- MTL Tree (type MTL_TREE = 18). This type is used when calling H to compute an internal node hash value from two child node hash values. For this type, the sixth word MUST be 0, the seventh word MUST be the left index associated with the internal node and the eighth word MUST be the right index associated with the internal node.
- MTL Ladder (type MTL_LADDER = 19). This address type is used in the address value that is prepended to a message when calling the underlying signature scheme to sign a ladder. For this type, the sixth, seventh and eighth words MUST be 0.

- When calling H_msg_mtl to compute a data value from a message, an address value of type MTL_MSG is prepended to the message, where the value also includes the message index
- When calling the underlying signature scheme to sign a ladder, an address value of type MTL_LADDER is prepended to the ladder

- With deterministic hashing, let OptRand be the public seed PK.seed
- With randomized hashing, let OptRand be a random n-byte value
- Compute a randomizer by applying PRF_msg to the secret PRF key, the optional random value and the message prepended with an address value ADRS of type MTL_MSG as described in Section 4.5

- Compute the data value by applying H_msg_mtl to the randomizer, the public seed, the public root and the message prepended with the same address value

- Compute the data value by applying H_msg_mtl to the randomizer, the public seed, the public root and the message prepended with the same address value

- L is the node's left index, a non-negative integer
- R is the node's right index, a non-negative integer
- V is the node's hash value

- L <= leaf_index <= R, ensuring the leaf index is covered by the rung
- (L = 0 or degree <= lsb(L)-1) and R-L+1 = 2^degree, where degree = lsb(R-L+1)-1, ensuring the rung is indeed an apex of a perfect binary tree in the binary rung strategy
- lsb(R-L+1) is less than or equal to the number of sibling hash values in the authentication path, ensuring the authentication path can reach the rung

- flags, a 2-byte string providing future extensibility; the initial value for this field MUST be 0
- sid, the series identifier, a 8-byte string
- rung_count, the number of rungs in the ladder, a positive integer between 1 and 2^16-1
- rungs, one or more rung data structures

- left_index, the left index of the rung, a non-negative integer
- right_index, the right index of the rung, a non-negative integer
- hash, the rung hash value, a n-byte string

- flags, a 2-byte string providing future extensibility; it MUST be 0 for this version of the specification
- sid, the series identifier, a 8-byte string
- leaf_index, the leaf index of the data value being authenticated, a non-negative integer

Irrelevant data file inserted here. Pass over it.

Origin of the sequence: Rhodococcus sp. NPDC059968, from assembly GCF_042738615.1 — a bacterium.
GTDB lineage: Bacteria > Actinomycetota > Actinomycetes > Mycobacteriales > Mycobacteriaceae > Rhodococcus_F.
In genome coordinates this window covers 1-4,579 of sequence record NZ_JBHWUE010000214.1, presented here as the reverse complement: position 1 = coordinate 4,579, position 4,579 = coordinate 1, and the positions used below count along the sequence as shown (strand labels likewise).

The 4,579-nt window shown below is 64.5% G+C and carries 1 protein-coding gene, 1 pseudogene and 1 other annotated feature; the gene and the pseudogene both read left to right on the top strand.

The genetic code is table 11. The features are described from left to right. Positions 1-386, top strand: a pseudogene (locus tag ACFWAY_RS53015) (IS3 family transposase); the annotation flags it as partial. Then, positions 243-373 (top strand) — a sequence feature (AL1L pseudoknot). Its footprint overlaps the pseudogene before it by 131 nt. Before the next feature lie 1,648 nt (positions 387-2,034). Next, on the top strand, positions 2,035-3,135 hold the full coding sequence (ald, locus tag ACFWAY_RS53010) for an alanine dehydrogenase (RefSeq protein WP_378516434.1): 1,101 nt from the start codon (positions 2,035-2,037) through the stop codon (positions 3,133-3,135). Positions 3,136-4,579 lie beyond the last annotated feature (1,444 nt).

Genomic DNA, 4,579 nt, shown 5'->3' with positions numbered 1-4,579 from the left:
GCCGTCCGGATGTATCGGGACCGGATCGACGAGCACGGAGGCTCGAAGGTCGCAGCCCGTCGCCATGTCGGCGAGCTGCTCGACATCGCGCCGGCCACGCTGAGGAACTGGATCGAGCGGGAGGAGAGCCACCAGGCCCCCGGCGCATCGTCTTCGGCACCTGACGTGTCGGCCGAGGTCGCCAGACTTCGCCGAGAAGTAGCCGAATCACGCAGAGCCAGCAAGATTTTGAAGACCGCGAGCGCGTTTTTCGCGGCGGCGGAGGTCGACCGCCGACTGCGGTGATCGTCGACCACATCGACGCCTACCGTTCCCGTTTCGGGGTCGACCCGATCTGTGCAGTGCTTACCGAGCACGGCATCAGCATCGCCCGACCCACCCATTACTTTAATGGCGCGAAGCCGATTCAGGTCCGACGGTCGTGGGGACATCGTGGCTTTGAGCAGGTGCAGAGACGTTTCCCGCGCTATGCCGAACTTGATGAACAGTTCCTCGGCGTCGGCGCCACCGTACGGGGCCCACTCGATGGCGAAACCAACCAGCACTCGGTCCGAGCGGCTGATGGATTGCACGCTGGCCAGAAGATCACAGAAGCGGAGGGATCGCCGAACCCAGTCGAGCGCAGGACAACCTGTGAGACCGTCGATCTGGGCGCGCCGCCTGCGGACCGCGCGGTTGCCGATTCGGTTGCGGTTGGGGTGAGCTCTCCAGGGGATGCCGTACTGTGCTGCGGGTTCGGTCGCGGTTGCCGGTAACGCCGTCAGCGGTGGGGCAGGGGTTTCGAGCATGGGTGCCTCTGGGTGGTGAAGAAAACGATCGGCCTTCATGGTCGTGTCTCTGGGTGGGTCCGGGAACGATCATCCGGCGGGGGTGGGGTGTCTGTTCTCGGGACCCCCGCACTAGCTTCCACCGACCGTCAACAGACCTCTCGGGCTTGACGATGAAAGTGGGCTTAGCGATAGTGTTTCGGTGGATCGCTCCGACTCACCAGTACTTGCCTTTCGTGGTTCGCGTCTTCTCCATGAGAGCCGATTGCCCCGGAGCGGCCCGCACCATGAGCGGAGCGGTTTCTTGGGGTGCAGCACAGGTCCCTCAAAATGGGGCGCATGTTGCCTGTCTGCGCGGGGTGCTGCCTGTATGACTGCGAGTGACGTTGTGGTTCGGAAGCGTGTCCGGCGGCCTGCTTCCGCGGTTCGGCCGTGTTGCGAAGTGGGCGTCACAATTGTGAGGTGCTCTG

- sibling_hash_count, the number of sibling hash values in the authentication path, a non-negative integer between 0 and 2^16-1
- sibling_hashes, zero or more sibling hash values, each a n-byte string
- rung_left, the left index of the target rung, a non-negative integer
- rung_right, the right index of the target rung, a non-negative integer

- the public seed MUST be a n-byte string
- the series identifier MUST be a 8-byte string
- the various node indexes (leaf_index, left_index, right_index, etc.) MUST be non-negative integers between 0 and 2^32-1 (so they can be represented as 4-byte strings in big endian notation)
- the data value MUST be a n-byte string
- the various hash values (leaf_hash, left_hash, right_hash, internal_hash, etc.) MUST be a n-byte strings

- Identifying the ladder based on a public key identifier and information in the authentication path itself, i.e., the series identifier and the target index pair. This combination is sufficient to identify the public key, the series of data values (and thus the MTL node set), and the ladder of interest (given the target index pair, with the binary rung strategy).
- Identifying the ladder with a URI or other explicit identifier that refers to a location where the signed ladder is stored or to the signed ladder itself. This URI can be conveyed together with the authentication path in an application.
- Specifying interest in a ladder implicitly by setting a flag in the request for a message and its associated authentication path. When the flag is not set, the message and authentication path would be returned (producing a condensed signature - see Section 9.5). When the flag is set, the message, the signed ladder is also would be returned (producing a full signature - see Section 9.4).

- R_mtl, the randomizer, a n-byte string
- auth_path, the authentication path
- ladder, the ladder
- sig_len, the length in bytes of the underlying signature on the ladder, a positive integer between 1 and 2^32-1 (so it can be represented as 4-byte string in big endian notation)
- sig, the underlying signature on the ladder, a scheme-specific string

- R_mtl, the randomizer, a n-byte string
- auth_path, the authentication path
- ladder, the ladder

- SPHINCS+-MTL-{hash}-{bitsec}{opt}-{variant}

- {hash} is the underlying hash function. For this version of the document, it MUST be "SHAKE" or "SHA2", corresponding to the underlying hash function.
- {bitsec} is the target bit security. It MUST be "128", "192" or "256", corresponding to the "bitsec" value in [SPHINCS+]. The security parameter n is the target bit security level divided by 8, i.e., 16, 24 or 32. The corresponding NIST security levels for these bit security levels are 1, 3 and 5.
- {opt} is the optimization goal. It MUST be "s" or "f". As discussed in [SPHINCS+], the "s" optimization results in smaller signature sizes, while the "f" optimization results in faster signing operations.
- {variant} is the style of the tweakable hash function. It must be "simple" or "robust". As discussed in [SPHINCS+], the "simple" style results in faster operations, while the "robust" style results in more conservative security proofs.